Well, first you have to think about why you kept taking the temperature of the water. As I'm sure you've discovered, the temperature of the water went up when the wood was burning. Now why would the temperature go up? The temperature went up because it absorbed energy from the burning wood. Calories are a measurement of energy. If you know how much the temperature changed and you know what the specific heat of water is, you'll know how much energy it absorbed which would then be equal to the energy given off by the wood. (Well, equal enough for your purposes. In reality, it's not 100% equal due to various losses). Also, specific heat is a measurement of how much energy is required to change a specific mass of a substance one degree Kelvin. (A change of 1 degree Kelvin is equal to a change of 1 degree Celcius. The units of specific heat are 'Energy/mass*Kelvin'. So a specific heat of 2.06 J/g*K means that for every 2.06 joules, one gram of the substance will go up in temperature one degree Kelvin).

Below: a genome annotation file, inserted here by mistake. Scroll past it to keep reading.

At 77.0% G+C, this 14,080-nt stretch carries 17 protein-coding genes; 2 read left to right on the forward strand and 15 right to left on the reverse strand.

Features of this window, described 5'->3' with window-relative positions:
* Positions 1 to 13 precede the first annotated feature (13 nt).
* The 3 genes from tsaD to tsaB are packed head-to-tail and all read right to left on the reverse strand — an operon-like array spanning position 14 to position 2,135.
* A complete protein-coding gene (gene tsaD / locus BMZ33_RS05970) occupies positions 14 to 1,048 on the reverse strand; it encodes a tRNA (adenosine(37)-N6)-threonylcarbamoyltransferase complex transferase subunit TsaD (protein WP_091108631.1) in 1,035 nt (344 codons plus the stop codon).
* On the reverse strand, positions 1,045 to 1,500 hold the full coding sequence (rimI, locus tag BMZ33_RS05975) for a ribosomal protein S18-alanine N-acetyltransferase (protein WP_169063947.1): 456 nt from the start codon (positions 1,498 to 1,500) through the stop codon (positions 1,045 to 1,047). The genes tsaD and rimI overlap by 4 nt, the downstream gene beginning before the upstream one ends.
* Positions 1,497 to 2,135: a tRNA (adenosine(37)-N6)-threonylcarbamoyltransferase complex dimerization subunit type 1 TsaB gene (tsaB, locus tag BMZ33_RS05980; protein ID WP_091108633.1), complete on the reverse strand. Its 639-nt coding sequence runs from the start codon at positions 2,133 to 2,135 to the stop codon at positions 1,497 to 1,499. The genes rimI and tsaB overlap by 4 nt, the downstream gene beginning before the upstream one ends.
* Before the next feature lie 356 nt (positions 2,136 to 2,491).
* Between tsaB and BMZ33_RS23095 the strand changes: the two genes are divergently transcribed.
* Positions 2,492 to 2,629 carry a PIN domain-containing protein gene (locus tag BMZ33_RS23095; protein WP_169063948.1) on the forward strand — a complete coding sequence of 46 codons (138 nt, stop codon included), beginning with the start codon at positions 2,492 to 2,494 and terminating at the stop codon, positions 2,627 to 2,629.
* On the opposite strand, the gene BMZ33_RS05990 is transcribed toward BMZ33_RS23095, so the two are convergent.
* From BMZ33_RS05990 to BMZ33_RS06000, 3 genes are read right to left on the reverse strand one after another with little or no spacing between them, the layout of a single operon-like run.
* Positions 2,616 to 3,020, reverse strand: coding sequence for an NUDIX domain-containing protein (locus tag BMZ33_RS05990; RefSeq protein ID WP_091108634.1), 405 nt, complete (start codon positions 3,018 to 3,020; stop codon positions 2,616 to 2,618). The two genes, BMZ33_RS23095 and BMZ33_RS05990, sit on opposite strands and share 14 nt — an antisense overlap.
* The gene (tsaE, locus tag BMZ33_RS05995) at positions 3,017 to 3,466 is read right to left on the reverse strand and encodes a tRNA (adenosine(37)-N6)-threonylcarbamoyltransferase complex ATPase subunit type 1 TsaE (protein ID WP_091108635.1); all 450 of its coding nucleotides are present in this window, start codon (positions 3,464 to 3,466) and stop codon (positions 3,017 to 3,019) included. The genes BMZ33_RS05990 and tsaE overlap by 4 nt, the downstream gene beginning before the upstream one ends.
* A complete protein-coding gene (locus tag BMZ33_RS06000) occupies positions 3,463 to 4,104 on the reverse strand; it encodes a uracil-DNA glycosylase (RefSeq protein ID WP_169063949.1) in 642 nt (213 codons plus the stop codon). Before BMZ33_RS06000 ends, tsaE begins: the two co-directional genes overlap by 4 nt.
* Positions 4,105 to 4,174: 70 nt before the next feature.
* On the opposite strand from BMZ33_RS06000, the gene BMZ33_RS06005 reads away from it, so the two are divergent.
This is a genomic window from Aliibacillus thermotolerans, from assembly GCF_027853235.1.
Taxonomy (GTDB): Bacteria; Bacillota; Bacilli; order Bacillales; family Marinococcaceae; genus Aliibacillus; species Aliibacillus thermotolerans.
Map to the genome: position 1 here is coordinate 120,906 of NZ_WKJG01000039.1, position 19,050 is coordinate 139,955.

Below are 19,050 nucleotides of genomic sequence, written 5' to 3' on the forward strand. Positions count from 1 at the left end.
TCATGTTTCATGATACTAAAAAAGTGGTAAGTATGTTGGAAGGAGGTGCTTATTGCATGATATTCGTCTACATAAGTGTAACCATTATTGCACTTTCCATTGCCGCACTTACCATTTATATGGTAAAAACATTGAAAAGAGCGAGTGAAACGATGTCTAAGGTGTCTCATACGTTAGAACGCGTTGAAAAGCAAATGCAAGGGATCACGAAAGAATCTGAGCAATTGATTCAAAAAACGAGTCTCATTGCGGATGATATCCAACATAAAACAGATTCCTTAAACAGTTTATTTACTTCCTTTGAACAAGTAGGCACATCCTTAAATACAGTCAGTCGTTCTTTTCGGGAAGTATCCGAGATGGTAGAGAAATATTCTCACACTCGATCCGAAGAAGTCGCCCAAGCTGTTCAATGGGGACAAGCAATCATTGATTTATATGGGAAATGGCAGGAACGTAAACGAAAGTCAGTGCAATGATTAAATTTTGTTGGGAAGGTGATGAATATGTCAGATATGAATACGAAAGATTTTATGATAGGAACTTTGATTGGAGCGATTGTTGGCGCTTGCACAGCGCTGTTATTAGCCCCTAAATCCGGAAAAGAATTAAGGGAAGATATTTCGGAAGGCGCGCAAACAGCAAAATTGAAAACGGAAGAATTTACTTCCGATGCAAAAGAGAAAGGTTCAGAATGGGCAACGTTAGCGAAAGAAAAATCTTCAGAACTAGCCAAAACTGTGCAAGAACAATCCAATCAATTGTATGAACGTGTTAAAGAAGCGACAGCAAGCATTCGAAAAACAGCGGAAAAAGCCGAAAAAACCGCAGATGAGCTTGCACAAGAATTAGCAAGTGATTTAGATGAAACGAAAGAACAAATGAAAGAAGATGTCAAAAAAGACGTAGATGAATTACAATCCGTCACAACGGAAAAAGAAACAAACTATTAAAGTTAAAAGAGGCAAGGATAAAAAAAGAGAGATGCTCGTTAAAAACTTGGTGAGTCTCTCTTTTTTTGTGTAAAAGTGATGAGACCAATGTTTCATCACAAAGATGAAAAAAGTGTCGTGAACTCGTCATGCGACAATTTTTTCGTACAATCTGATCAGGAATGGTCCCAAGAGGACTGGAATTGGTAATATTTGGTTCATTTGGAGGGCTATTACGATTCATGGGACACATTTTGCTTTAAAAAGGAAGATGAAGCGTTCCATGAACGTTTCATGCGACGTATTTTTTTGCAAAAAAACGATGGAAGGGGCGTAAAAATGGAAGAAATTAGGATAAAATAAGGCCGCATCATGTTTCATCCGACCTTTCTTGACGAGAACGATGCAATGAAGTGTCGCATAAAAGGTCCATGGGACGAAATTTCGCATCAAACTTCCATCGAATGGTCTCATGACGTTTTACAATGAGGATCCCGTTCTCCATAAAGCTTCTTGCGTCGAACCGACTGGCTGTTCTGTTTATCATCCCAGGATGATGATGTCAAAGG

In order to calculate the calories, you need to find the specific heat of water and the temperature change you observed. You'll then need to do some basic math and make sure the units match up. It shouldn't be too difficult.